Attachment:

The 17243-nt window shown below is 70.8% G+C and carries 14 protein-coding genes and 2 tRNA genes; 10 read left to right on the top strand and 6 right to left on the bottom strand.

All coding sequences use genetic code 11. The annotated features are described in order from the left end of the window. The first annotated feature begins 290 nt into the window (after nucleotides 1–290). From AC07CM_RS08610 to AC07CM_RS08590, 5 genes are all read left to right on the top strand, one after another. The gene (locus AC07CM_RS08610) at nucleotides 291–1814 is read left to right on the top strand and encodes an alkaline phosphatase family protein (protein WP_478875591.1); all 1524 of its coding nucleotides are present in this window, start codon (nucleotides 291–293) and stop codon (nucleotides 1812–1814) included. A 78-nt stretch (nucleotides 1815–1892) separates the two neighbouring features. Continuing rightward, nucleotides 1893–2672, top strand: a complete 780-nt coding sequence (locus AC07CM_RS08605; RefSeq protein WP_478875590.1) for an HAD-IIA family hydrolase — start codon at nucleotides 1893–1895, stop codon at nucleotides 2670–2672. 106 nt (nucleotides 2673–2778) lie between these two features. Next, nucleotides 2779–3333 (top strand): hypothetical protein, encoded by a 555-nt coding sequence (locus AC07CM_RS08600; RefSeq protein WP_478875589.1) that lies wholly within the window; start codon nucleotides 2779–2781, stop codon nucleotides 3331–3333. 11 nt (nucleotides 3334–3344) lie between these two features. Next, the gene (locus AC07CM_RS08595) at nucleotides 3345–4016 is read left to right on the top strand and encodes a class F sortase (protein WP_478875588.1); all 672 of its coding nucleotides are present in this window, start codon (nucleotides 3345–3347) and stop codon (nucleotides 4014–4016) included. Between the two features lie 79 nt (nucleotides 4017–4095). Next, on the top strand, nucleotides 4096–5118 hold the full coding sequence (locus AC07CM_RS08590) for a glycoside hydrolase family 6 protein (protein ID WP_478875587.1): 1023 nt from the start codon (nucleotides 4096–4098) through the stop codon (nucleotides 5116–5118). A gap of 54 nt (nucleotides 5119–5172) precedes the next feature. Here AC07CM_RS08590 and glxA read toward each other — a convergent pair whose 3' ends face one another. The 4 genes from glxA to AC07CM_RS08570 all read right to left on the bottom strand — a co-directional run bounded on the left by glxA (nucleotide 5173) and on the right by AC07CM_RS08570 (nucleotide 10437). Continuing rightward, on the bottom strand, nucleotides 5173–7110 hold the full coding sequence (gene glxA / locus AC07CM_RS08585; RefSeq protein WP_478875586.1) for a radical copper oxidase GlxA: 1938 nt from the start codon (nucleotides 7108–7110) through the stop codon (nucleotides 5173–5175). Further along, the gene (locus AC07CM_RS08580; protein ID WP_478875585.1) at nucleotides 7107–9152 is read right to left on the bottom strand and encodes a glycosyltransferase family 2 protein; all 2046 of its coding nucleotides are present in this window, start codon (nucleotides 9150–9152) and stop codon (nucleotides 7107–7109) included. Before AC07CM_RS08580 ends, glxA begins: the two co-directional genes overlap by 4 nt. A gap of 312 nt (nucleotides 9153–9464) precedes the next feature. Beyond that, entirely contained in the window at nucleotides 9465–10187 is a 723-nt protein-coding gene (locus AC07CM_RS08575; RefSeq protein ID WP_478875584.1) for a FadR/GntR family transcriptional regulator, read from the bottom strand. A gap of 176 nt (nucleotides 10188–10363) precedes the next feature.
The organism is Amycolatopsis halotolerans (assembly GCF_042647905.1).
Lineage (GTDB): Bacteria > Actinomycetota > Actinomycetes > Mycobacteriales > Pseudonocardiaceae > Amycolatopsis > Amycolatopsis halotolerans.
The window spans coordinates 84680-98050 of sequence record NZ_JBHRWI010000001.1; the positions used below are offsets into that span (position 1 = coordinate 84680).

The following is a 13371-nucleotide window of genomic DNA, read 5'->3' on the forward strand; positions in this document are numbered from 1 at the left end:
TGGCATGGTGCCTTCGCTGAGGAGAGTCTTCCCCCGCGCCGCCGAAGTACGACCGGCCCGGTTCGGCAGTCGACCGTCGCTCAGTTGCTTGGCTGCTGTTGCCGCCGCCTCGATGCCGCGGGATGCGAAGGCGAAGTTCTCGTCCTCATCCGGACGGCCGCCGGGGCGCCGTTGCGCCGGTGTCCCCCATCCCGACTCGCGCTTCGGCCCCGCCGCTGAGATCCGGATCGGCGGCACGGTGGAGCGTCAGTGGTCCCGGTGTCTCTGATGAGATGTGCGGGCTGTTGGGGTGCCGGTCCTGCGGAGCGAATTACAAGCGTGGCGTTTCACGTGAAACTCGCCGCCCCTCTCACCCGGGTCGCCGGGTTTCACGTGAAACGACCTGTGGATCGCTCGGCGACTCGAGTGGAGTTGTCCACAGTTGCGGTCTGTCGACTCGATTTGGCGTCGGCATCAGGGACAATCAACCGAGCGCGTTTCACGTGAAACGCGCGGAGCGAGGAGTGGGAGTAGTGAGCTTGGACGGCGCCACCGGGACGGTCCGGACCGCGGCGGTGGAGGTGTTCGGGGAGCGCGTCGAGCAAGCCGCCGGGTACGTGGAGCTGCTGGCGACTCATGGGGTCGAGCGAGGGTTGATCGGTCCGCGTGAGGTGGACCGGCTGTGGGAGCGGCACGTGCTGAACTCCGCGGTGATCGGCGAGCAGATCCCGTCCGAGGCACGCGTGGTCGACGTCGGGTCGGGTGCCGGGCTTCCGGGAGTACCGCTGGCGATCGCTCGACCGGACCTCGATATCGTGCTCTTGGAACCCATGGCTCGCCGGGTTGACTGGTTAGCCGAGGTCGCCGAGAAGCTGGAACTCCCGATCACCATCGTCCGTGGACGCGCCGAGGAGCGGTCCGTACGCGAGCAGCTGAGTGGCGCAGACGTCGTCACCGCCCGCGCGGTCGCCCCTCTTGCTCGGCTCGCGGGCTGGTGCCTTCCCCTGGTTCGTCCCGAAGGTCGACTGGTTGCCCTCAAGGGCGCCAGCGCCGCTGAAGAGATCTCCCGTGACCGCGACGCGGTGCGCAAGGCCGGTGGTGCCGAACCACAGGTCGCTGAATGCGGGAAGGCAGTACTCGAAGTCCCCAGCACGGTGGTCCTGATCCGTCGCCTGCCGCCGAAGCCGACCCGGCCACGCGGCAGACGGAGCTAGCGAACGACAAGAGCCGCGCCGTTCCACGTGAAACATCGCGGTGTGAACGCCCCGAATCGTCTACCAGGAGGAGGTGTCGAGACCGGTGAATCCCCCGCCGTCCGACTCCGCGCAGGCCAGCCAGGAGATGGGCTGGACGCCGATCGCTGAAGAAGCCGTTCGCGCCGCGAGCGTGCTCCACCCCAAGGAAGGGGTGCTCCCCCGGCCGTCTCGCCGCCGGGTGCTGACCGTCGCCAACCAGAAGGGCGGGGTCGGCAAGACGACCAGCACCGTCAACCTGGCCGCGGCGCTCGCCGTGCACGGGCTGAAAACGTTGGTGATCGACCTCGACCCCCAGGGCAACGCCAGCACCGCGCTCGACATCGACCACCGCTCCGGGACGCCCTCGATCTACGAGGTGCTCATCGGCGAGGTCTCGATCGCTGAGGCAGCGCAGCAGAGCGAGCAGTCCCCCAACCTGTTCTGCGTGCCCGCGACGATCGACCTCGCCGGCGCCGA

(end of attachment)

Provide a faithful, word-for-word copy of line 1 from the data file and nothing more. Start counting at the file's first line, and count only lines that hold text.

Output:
The 17243-nt window shown below is 70.8% G+C and carries 14 protein-coding genes and 2 tRNA genes; 10 read left to right on the top strand and 6 right to left on the bottom strand.